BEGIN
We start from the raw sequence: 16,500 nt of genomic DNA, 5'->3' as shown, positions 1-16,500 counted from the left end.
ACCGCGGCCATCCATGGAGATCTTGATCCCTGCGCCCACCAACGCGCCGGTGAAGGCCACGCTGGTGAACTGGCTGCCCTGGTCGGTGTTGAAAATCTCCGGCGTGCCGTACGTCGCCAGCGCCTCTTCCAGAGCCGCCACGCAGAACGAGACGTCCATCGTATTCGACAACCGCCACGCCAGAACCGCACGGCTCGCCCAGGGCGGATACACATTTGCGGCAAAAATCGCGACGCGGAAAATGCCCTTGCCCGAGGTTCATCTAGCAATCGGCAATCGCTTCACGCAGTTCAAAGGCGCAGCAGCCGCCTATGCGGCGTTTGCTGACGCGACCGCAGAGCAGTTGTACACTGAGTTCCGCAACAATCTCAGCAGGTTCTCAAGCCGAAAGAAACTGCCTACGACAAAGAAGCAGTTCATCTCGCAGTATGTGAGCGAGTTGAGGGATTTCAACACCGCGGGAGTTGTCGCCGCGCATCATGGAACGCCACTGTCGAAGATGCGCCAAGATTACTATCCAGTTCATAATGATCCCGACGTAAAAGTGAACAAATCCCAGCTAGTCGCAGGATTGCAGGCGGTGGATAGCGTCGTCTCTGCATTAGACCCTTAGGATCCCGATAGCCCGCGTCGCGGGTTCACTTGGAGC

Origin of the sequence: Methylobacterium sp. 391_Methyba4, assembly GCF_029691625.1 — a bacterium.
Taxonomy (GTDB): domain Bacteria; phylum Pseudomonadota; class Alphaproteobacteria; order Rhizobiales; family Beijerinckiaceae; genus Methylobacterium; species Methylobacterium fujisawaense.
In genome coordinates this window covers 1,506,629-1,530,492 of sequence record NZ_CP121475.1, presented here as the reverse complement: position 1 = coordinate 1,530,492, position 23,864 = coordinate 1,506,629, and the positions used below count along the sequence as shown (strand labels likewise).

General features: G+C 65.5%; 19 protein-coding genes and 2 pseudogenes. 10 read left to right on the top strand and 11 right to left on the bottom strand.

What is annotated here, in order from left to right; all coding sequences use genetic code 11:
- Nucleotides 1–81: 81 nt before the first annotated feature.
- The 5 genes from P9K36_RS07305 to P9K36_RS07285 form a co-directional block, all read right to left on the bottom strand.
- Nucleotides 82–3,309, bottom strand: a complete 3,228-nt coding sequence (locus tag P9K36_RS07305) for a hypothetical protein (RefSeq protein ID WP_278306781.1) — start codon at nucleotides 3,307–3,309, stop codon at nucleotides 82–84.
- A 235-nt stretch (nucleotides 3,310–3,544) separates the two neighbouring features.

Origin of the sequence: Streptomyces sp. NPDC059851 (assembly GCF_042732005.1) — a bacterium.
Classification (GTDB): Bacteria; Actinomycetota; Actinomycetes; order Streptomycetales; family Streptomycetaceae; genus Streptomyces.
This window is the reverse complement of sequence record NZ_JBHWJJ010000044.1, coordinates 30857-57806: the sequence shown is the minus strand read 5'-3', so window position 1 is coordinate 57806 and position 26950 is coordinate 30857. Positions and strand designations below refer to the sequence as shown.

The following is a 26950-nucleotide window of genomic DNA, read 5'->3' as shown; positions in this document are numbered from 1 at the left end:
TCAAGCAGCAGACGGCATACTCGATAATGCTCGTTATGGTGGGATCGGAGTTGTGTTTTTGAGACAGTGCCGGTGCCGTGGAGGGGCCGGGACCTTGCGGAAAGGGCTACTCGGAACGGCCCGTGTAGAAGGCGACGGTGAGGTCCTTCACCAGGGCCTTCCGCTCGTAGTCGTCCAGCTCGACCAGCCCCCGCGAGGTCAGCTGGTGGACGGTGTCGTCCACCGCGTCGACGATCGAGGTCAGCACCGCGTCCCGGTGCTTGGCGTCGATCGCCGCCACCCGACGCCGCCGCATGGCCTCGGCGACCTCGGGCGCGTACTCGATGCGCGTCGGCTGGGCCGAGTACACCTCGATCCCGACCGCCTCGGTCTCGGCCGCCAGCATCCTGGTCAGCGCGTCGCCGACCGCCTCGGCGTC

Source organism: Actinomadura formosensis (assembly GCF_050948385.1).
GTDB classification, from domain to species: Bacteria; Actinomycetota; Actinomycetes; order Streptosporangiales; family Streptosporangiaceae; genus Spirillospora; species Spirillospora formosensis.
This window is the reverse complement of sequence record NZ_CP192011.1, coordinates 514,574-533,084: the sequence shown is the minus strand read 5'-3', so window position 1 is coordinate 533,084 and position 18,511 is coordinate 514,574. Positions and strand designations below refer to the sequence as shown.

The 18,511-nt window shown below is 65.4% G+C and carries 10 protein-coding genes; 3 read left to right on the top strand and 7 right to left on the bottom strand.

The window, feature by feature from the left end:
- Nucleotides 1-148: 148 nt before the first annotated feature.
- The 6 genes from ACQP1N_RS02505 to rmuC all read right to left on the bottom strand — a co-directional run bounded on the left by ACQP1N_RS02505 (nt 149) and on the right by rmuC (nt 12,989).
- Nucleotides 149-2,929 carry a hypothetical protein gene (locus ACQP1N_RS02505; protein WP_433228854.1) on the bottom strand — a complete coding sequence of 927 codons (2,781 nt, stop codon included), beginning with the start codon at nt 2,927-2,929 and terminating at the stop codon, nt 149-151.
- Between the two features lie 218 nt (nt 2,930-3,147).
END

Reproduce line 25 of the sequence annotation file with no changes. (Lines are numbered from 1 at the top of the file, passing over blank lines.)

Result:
- Between the two features lie 218 nt (nt 2,930-3,147).